Monday, 2 February 2015

Stress-less swimming

Swimming is my medicine.  It's as simple as that.  I got back in the pool following a traumatic incident that sent my body into shock in 2010.  The pool became far more than a body of water:  it was the site of healing at a physical, mental and emotional level.

I didn't think about it:  I couldn't.  I just swam.  I wasn't counting laps, or even time; I made my way to the pool and felt my way through the water.

Nearly 5 years on, I'm still swimming.  I try to prioritise time spent in the pool.  It is part of my essential maintenance.  Last week I swam three times.  Each swim was different.  No two swims are ever the same but some are more memorable than others.  These days, a great many of my swims are 'good':  they enable me to switch gears, and let go of whatever I might need to.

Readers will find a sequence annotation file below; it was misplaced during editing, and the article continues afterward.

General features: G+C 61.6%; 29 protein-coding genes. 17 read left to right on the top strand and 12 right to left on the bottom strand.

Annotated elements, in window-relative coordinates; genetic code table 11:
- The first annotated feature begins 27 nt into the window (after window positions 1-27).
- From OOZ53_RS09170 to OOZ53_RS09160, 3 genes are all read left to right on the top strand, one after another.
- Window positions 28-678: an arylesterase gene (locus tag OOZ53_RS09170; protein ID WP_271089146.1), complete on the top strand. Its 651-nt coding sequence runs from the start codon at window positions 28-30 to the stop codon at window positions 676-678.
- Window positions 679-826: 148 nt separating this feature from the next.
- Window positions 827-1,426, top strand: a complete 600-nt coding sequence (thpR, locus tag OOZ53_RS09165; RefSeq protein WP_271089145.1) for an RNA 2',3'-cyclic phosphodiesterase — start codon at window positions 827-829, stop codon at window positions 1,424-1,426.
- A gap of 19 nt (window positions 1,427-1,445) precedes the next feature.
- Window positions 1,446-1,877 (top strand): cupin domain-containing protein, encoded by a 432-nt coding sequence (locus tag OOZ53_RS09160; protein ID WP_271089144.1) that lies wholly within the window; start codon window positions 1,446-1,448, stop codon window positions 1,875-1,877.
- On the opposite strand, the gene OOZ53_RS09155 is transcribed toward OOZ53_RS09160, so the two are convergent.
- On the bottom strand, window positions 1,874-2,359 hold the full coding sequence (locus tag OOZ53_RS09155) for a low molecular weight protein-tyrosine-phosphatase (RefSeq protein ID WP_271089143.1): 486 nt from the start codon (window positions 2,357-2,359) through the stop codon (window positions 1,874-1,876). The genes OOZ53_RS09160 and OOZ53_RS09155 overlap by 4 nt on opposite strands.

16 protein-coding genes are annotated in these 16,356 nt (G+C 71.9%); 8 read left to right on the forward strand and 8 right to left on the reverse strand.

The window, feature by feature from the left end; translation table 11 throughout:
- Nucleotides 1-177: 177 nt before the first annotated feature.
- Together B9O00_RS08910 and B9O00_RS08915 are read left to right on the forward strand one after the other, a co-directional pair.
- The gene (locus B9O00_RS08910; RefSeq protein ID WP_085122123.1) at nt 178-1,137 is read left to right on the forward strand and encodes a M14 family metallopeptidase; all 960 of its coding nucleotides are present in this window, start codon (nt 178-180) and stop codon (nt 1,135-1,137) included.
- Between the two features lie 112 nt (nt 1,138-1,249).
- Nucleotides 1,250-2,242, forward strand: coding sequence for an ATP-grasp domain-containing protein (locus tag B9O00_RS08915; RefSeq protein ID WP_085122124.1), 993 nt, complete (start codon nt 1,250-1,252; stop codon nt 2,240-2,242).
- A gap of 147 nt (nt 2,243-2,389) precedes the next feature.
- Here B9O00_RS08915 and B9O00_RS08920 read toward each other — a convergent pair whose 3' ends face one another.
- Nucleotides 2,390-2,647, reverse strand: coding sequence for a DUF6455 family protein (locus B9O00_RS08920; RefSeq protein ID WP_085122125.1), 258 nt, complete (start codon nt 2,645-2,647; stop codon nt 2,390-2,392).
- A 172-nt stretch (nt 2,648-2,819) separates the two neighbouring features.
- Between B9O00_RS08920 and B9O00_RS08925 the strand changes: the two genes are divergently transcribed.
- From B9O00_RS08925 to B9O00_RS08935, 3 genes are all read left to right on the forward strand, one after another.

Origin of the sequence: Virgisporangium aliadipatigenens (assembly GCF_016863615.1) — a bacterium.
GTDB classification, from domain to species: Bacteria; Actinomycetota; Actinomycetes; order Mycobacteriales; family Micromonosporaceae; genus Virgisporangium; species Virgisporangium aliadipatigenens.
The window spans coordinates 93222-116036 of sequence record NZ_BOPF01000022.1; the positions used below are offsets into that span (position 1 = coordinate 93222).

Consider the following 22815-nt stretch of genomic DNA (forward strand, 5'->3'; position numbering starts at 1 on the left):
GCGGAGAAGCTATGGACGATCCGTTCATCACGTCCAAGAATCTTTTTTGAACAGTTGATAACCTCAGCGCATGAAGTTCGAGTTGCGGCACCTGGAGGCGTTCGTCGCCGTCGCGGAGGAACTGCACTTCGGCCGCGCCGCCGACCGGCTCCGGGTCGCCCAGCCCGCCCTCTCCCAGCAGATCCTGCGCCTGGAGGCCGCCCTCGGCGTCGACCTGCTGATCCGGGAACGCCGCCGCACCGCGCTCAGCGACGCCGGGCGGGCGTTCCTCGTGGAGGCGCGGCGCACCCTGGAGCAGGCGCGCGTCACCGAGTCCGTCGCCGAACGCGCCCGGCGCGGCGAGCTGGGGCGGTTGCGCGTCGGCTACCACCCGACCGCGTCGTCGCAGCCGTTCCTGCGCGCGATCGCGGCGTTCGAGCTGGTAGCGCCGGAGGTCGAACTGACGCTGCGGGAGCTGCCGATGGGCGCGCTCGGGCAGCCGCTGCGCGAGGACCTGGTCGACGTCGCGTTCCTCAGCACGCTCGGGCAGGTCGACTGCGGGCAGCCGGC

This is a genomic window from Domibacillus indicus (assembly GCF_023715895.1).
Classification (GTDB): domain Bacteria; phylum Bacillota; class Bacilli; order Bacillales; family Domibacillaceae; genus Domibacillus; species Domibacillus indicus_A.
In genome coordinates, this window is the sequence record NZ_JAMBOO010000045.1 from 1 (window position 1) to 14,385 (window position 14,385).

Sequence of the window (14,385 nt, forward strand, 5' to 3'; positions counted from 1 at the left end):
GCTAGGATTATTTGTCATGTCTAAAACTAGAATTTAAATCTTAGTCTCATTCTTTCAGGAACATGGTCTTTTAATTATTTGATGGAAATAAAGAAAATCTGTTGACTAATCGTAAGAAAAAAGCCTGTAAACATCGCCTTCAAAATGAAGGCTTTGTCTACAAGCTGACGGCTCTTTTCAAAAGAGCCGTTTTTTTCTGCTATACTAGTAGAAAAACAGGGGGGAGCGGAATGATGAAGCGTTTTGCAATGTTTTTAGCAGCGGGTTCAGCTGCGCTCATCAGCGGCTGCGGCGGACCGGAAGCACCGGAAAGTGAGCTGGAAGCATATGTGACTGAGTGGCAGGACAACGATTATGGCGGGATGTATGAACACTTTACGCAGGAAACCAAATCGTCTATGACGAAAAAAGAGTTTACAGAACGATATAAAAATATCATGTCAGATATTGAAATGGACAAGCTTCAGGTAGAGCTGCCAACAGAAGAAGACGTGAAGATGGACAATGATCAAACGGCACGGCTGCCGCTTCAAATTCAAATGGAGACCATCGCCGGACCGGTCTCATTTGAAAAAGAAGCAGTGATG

Just occasionally, I get into the pool and, within the first 3 or 4 lengths know it's going to be a 'great' swim.  These are the swims during which I find my way 'into the zone'.  It has little do with what I am bringing with me (in terms of what's going on between my ears) and nothing to do with whom occupies the lane either side of me.  Energy levels are not indicative of these swims - I cannot make up my mind to have one - it just happens.

My body finds its position, comfortably and naturally.  My breath settles and I am 'at one' with the water.  Movement and breathing are in sync.  There is only this moment.  And the next.  This breath.  And the next.  My strokes are smooth.  I move through the water without effort.  Fully supported by it, I glide serene.  There are no splashes between the two lane ropes I am aware of only vaguely within my peripheral vision.  I am alert and awake, yet my consciousness is empty and expansive.  This is how I re-set.  In this moment, I can swim forever.  Having achieved this state, I needn't swim for long.  I am restored.  I am replete.  

"Your mind will answer most questions if you learn to relax and wait for the answer."  William S. Burroughs

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